Jean Baptiste Lamarck put forth the theory of inheritance of acquired characters, which is also known as Lamarckism. It was published in ‘Philosophie Zoologique’ in the year 1809.
The four propositions of Lamarckism are as follows:
a. Living organisms and their parts tend to increase in size continuously due to internal forces of life.
b. New organs are formed in the body of organisms in response to a new need. For example, in the evolution of the horse, the plantigrade type of foot changed to unguligrade foot. The ancestor of the horse lived in soft ground for which the plantigrade foot was adequate. When the soft ground in the jungle was replaced by dry hard land, the foot changed to unguligrade type that suited running on hard ground.
c. If an organ is used continuously and constantly, it tends to be highly developed, whereas misuse results in degeneration.
Some examples are:
i. Aquatic birds develop webbed foot by stretching the skin between the toes.
ii. Limbs are absent in snakes, Proteus and some burrowing animals since they were of no use in crawling and were a hindrance in movement.
iii. The long neck of the giraffe developed due to constant stretching to reach food (Fig. 8).
iv. The muscles of the external ear or pinna in man are reduced but functional and well developed in animals like the dog, rabbit etc. to collect sound waves.
d. Changes acquired during the lifetime of an individual are inherited by its offspring.
Criticism of Lamarckism:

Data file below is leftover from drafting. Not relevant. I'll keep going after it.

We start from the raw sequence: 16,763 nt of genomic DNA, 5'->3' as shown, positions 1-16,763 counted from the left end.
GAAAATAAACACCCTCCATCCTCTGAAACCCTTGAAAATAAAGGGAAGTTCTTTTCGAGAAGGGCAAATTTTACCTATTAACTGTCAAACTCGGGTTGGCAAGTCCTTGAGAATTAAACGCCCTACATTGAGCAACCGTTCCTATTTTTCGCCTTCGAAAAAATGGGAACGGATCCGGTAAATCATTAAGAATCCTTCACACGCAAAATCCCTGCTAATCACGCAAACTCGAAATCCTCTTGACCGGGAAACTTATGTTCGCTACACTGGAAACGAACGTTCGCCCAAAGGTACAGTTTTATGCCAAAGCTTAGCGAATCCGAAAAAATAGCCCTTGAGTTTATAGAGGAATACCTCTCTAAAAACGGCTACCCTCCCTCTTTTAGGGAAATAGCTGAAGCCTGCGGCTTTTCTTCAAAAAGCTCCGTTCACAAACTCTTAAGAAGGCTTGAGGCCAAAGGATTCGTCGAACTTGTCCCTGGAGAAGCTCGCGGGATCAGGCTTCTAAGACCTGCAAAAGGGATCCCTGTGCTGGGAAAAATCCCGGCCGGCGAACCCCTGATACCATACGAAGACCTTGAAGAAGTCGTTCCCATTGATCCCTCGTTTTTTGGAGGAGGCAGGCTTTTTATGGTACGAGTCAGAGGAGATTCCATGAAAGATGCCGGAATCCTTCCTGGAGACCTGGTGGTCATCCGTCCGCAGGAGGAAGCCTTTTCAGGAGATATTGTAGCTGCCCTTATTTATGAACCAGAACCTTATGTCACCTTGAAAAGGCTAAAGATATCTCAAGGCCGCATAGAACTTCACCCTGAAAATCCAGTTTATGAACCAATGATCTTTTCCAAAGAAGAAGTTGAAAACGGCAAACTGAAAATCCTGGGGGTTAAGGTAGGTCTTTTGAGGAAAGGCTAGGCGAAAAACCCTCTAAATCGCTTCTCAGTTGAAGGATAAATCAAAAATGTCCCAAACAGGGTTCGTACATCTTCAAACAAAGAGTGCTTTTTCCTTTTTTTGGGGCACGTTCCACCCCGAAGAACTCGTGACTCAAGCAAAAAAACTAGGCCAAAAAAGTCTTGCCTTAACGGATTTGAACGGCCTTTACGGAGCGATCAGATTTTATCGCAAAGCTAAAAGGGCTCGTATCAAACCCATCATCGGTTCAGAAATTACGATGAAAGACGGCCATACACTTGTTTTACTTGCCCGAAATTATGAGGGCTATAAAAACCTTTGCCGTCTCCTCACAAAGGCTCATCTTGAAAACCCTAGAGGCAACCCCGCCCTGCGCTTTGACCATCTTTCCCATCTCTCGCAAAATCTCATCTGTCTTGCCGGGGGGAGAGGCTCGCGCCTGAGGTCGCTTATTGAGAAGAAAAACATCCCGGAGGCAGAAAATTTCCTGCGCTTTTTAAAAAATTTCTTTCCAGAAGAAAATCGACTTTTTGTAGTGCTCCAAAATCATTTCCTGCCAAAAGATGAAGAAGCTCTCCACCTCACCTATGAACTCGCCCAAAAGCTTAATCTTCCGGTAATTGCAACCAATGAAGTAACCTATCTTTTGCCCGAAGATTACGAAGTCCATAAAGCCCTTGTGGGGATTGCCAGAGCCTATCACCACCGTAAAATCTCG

Lamarck’s theory was subject to severe criticism. Two scientists Cuvier and Weismann were great critics of Lamarck.
Some objections raised against Lamarckism are as follows:
a. Though the tendency to increase in size has been shown in many forms, there are also instances where there is reduction in size. For example, trees that are primitive, are large in size, while the shrubs, herbs and grasses that evolved later are smaller in size.
b. If new organs were to develop in response to a new need, then man should have developed wings by now.
c. Changes acquired during the lifetime of an organism cannot be inherited by the offspring. For example, if a man loses his arm in war, he does not produce children without an arm. According to August Weismann, somatic changes acquired during the lifetime of the organisms are non- heritable, whereas, changes in the germplasm or reproductive cells are inheritable by the offspring.
Weisman theory is known as the theory of continuity of germplasm. August Weismann in 1904, removed the tail of mice for about 22 generations. The offspring of the 22nd generation also had a tail as long as in the original parents.
d. Mendel’s law of inheritance also disproved Lamarck’s theory.